Listening to an Audiobook on a serious topic is a tough endeavour simply because we are generally not trained to train our auditory senses to function as stand alone inputs of absolute information processing. I say this to emphasise how this book stands out. Dispensing information about abstract issues is in itself difficult, and a challenging narrative makes the situation worse. But somehow Baggini manages to surmount these hurdles and reaches out to the reader (listener) in a beautiful manner.
This aside, I feel this book is a much required one as it dispels the notion of western philosophy being the de facto, all encompassing idea of philosophy. It explores the largely ignored concepts from East Asia and South Asia, including the fundamental difference in the very conception of the idea of philosophy. A lot of inter-generational and political conflict in a highly globalised world can be sourced to deep rooted philosophical differences. Something as basic as the emphasis of the west on individualism as opposed to the Asian emphasis on collectives and community is largely reflective in day-to-day events. Perhaps a better understanding of where each party to an event is coming from may result in mutual appreciation of standpoints.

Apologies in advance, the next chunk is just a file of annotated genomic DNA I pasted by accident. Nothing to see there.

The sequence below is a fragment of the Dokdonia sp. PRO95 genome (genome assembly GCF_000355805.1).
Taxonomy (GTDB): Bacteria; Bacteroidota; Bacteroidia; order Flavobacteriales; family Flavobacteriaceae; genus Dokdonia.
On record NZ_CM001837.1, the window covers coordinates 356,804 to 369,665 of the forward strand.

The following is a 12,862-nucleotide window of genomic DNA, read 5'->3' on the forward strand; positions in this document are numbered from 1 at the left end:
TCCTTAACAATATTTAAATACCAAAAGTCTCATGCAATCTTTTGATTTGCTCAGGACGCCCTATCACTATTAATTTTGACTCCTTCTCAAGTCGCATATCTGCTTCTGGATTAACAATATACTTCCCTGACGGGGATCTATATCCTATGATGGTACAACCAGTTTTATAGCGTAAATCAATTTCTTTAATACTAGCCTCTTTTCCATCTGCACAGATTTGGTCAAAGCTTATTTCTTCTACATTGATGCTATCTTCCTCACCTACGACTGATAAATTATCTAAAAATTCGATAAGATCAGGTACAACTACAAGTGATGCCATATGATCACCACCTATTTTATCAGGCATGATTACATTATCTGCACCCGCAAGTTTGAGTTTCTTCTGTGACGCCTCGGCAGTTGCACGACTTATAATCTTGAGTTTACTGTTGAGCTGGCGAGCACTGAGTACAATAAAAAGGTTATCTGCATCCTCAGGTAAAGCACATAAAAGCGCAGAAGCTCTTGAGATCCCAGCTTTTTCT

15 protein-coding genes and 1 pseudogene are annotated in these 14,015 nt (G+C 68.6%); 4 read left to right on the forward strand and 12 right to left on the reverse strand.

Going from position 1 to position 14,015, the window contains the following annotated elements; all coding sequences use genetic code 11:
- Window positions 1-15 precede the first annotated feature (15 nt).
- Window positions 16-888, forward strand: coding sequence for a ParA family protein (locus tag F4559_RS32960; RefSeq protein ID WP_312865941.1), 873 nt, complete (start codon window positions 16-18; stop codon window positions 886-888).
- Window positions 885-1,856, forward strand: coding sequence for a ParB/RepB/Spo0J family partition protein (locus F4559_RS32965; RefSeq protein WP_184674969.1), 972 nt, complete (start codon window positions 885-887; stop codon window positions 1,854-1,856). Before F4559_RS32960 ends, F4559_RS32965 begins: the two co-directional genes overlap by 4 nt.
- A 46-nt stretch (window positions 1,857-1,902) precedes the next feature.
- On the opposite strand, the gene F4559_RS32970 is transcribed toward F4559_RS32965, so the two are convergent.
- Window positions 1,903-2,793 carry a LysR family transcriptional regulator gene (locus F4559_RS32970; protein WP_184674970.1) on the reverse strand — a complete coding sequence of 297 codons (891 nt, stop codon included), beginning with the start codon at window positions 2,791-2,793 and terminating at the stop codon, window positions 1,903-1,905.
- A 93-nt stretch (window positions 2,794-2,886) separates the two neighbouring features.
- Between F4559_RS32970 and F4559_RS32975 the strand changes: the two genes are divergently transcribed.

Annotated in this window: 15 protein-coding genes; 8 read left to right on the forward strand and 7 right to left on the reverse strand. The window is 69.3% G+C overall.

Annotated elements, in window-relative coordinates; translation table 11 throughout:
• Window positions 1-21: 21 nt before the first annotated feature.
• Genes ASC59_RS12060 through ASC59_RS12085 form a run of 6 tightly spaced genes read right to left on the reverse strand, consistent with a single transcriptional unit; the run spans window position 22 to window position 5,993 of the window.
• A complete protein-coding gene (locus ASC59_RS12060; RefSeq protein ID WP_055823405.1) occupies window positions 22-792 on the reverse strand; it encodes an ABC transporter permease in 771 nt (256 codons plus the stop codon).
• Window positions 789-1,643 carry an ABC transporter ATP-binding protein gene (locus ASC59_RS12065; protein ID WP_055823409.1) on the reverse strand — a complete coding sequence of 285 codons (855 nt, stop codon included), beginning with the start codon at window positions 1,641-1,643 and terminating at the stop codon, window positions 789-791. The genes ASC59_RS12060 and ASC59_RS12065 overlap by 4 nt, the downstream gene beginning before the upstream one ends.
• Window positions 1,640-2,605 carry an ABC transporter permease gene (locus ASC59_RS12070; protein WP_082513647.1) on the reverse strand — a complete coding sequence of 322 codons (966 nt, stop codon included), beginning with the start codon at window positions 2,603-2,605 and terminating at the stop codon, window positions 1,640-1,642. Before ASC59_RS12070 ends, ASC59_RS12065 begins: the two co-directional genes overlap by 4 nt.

I would have preferred for the book to have also covered African and South American outlooks as well for the book to live up to the word “World” in its title, as it largely focuses on the Northern Hemisphere. Yet, I would say the book should form an integral part of anyone’s intellect building to-read list. Perhaps it’s time we actually make sense of the inane trend of the #fromwhereistand hashtag.
PS: Julian Baggini ‘s credentials are readily available online, and it heartens me to know that he has more than enough authority to talk on the topic.